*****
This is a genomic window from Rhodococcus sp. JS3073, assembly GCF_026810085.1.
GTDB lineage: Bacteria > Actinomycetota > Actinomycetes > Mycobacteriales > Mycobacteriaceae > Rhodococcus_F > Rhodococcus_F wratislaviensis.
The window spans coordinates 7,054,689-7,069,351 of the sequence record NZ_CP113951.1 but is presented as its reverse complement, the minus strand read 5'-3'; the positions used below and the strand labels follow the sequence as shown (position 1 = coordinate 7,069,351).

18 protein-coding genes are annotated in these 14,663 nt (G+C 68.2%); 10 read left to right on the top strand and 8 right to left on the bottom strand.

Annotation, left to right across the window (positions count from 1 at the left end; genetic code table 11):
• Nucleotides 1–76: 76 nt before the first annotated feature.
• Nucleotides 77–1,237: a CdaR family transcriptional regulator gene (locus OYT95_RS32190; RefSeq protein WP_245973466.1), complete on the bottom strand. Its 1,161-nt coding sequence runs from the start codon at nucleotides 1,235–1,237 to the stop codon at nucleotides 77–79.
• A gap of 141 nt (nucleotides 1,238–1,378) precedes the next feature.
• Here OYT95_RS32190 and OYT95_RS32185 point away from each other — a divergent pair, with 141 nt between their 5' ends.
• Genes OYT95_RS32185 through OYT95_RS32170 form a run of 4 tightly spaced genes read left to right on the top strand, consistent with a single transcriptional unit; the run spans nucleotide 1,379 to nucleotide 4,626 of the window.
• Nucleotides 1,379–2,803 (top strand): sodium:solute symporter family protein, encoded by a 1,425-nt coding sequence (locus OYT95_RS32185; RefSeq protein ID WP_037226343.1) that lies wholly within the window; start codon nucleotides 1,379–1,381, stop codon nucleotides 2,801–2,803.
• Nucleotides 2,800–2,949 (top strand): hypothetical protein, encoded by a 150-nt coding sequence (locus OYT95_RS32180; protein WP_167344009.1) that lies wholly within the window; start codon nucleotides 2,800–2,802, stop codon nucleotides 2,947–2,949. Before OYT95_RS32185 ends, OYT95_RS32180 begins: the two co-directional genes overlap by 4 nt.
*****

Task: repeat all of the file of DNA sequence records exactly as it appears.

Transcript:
This is a genomic window from Rhodococcus sp. JS3073, assembly GCF_026810085.1.
GTDB lineage: Bacteria > Actinomycetota > Actinomycetes > Mycobacteriales > Mycobacteriaceae > Rhodococcus_F > Rhodococcus_F wratislaviensis.
The window spans coordinates 7,054,689-7,069,351 of the sequence record NZ_CP113951.1 but is presented as its reverse complement, the minus strand read 5'-3'; the positions used below and the strand labels follow the sequence as shown (position 1 = coordinate 7,069,351).

18 protein-coding genes are annotated in these 14,663 nt (G+C 68.2%); 10 read left to right on the top strand and 8 right to left on the bottom strand.

Annotation, left to right across the window (positions count from 1 at the left end; genetic code table 11):
• Nucleotides 1–76: 76 nt before the first annotated feature.
• Nucleotides 77–1,237: a CdaR family transcriptional regulator gene (locus OYT95_RS32190; RefSeq protein WP_245973466.1), complete on the bottom strand. Its 1,161-nt coding sequence runs from the start codon at nucleotides 1,235–1,237 to the stop codon at nucleotides 77–79.
• A gap of 141 nt (nucleotides 1,238–1,378) precedes the next feature.
• Here OYT95_RS32190 and OYT95_RS32185 point away from each other — a divergent pair, with 141 nt between their 5' ends.
• Genes OYT95_RS32185 through OYT95_RS32170 form a run of 4 tightly spaced genes read left to right on the top strand, consistent with a single transcriptional unit; the run spans nucleotide 1,379 to nucleotide 4,626 of the window.
• Nucleotides 1,379–2,803 (top strand): sodium:solute symporter family protein, encoded by a 1,425-nt coding sequence (locus OYT95_RS32185; RefSeq protein ID WP_037226343.1) that lies wholly within the window; start codon nucleotides 1,379–1,381, stop codon nucleotides 2,801–2,803.
• Nucleotides 2,800–2,949 (top strand): hypothetical protein, encoded by a 150-nt coding sequence (locus OYT95_RS32180; protein WP_167344009.1) that lies wholly within the window; start codon nucleotides 2,800–2,802, stop codon nucleotides 2,947–2,949. Before OYT95_RS32185 ends, OYT95_RS32180 begins: the two co-directional genes overlap by 4 nt.